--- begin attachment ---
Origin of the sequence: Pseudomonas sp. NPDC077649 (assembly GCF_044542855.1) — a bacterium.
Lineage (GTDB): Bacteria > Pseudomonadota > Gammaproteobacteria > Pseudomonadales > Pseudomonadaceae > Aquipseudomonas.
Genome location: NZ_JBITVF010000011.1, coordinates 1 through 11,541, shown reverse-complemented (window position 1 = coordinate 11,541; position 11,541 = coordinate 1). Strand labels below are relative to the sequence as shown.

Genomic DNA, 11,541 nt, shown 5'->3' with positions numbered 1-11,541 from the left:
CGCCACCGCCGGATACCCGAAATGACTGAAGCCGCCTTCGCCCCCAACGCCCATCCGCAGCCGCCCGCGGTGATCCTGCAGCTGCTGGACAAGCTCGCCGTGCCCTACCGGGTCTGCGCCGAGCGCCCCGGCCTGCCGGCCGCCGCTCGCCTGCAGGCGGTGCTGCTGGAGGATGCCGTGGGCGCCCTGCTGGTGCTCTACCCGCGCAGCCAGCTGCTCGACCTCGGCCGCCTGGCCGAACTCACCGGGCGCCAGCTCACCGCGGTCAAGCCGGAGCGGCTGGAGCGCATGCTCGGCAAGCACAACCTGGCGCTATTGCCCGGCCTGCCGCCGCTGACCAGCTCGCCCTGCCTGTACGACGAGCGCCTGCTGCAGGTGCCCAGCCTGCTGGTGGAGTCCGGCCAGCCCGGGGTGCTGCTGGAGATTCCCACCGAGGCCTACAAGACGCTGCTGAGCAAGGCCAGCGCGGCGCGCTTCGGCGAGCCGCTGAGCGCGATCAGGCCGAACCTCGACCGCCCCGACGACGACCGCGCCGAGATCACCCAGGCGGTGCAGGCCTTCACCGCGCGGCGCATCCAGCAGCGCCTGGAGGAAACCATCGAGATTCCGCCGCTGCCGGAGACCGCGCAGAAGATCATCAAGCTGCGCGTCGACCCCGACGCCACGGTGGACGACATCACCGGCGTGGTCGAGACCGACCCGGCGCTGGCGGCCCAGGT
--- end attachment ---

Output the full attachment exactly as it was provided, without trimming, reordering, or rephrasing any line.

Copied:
Origin of the sequence: Pseudomonas sp. NPDC077649 (assembly GCF_044542855.1) — a bacterium.
Lineage (GTDB): Bacteria > Pseudomonadota > Gammaproteobacteria > Pseudomonadales > Pseudomonadaceae > Aquipseudomonas.
Genome location: NZ_JBITVF010000011.1, coordinates 1 through 11,541, shown reverse-complemented (window position 1 = coordinate 11,541; position 11,541 = coordinate 1). Strand labels below are relative to the sequence as shown.

Genomic DNA, 11,541 nt, shown 5'->3' with positions numbered 1-11,541 from the left:
CGCCACCGCCGGATACCCGAAATGACTGAAGCCGCCTTCGCCCCCAACGCCCATCCGCAGCCGCCCGCGGTGATCCTGCAGCTGCTGGACAAGCTCGCCGTGCCCTACCGGGTCTGCGCCGAGCGCCCCGGCCTGCCGGCCGCCGCTCGCCTGCAGGCGGTGCTGCTGGAGGATGCCGTGGGCGCCCTGCTGGTGCTCTACCCGCGCAGCCAGCTGCTCGACCTCGGCCGCCTGGCCGAACTCACCGGGCGCCAGCTCACCGCGGTCAAGCCGGAGCGGCTGGAGCGCATGCTCGGCAAGCACAACCTGGCGCTATTGCCCGGCCTGCCGCCGCTGACCAGCTCGCCCTGCCTGTACGACGAGCGCCTGCTGCAGGTGCCCAGCCTGCTGGTGGAGTCCGGCCAGCCCGGGGTGCTGCTGGAGATTCCCACCGAGGCCTACAAGACGCTGCTGAGCAAGGCCAGCGCGGCGCGCTTCGGCGAGCCGCTGAGCGCGATCAGGCCGAACCTCGACCGCCCCGACGACGACCGCGCCGAGATCACCCAGGCGGTGCAGGCCTTCACCGCGCGGCGCATCCAGCAGCGCCTGGAGGAAACCATCGAGATTCCGCCGCTGCCGGAGACCGCGCAGAAGATCATCAAGCTGCGCGTCGACCCCGACGCCACGGTGGACGACATCACCGGCGTGGTCGAGACCGACCCGGCGCTGGCGGCCCAGGT